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Department of Chemistry

News Archive

Durham Lectures 2011

(11 August 2011)

The Durham Lectures for 2011 were presented by Professor Jacob Israelachvili FRS (University of Santa Barbara). Over a series of three lectures between 21st and 23rd June 2011, Prof. Israelachvili gave a fascinating account of the chemistry and physics of soft matter at interfaces and discussed cutting-edge scienctific issues with several staff and postgraduate students.

In his first lecture he described his “surface forces apparatus” and how this was used to measure the forces between surfaces at short distances. This was used to good effect to investigate the adhesion of vesicles to hydrophobic surfaces under different temperature and ion regimes in order to understand how hydrophobic interactions contribute to adhesion. DLVO theory (a combination of electrostatic repulsion and van der Waals attraction) is sufficient to account for a small number of observations; hydrophobic effects operating over short distances (< 10 Å) provide a better rationale.
In his second lecture he developed the theory of vesicle adhesion to surfaces to include a description of depletion attraction, where effectively the lower interfacial density of water provides a force that can adhere surfaces and may be involved in phenomena such as membrane fusion.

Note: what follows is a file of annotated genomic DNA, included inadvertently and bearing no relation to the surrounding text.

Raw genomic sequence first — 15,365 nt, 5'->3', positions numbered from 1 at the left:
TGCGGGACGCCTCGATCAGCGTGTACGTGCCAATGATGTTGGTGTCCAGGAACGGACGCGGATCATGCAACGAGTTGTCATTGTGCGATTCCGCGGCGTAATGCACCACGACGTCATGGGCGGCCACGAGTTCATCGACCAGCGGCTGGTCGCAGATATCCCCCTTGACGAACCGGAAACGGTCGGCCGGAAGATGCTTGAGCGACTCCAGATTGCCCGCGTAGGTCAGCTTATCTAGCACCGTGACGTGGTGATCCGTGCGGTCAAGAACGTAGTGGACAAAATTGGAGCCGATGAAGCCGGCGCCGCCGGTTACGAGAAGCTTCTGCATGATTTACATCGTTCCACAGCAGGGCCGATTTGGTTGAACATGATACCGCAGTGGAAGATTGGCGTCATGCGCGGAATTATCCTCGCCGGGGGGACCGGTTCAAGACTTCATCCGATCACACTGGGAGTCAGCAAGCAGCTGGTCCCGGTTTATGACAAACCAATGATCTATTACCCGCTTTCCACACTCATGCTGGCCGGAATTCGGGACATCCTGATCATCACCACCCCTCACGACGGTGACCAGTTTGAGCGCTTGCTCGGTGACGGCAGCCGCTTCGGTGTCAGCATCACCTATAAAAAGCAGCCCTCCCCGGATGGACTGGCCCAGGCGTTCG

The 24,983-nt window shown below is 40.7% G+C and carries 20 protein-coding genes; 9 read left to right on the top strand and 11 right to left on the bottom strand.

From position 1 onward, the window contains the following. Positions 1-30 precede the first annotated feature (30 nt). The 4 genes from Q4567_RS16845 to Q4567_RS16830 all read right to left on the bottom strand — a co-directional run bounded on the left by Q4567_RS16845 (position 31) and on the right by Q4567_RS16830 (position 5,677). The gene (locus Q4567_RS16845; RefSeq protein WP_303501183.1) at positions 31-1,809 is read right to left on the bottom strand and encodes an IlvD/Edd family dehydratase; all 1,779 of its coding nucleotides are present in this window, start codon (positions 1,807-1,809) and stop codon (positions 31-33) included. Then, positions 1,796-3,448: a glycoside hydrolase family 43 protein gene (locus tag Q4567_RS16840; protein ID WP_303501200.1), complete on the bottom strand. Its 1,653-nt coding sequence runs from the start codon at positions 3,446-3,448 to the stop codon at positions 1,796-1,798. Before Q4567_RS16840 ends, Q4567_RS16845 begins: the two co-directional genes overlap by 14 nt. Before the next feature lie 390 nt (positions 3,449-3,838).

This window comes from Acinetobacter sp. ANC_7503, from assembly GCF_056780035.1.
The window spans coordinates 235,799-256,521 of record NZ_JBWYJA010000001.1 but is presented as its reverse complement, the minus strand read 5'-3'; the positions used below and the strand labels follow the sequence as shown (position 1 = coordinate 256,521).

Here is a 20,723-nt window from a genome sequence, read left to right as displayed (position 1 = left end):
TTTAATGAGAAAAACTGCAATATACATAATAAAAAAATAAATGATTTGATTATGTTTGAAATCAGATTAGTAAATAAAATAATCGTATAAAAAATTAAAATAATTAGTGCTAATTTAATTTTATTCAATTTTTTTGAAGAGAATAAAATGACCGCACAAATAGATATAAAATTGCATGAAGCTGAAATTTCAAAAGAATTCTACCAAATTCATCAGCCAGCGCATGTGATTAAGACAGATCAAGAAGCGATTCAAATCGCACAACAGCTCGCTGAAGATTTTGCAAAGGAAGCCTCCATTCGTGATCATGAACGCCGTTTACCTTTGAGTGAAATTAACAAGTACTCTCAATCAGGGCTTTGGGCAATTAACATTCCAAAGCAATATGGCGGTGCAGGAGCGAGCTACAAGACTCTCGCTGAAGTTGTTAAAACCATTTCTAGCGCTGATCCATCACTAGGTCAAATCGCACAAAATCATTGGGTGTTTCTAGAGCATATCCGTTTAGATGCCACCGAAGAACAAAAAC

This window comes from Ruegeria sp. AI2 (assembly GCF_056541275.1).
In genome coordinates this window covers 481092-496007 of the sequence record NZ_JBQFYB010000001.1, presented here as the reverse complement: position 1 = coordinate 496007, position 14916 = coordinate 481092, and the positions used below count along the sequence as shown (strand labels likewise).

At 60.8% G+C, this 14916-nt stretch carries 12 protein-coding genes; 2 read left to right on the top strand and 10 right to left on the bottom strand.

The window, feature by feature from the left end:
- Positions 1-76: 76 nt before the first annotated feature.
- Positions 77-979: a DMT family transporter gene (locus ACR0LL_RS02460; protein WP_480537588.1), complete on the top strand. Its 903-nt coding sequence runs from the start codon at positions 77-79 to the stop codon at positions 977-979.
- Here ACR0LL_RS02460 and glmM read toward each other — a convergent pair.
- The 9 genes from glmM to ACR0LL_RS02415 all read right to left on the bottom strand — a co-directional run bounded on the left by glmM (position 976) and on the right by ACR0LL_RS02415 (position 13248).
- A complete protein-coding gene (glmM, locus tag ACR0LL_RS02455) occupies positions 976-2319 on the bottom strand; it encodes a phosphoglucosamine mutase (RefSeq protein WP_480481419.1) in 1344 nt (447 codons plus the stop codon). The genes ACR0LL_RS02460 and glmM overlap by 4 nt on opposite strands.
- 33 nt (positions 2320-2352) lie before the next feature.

The third lecture covered the mechanism of vesicle adhesion to surfaces to form supported lipid bilayers. Bilayers of this kind are increasingly being used as models for cell membranes as they permit study using a range of surface spectroscopies and microscopies that would otherwise be unavailable. The mechanisms by which vesicles adhere to the surface and then flatten was discussed at length by Prof. Israelachvili. The movement of water and ions holds the key to the shape changes and fusion that occurs to bring about fusion.
In addition to his lectures, Prof. Israelachvili held discussions with staff and postgraduate students during informal poster sessions, held over two days on themes of Soft Matter and Biophysical Sciences. Two students (David Woods and Adam Hayward) received signed copies of his book following these poster sessions.

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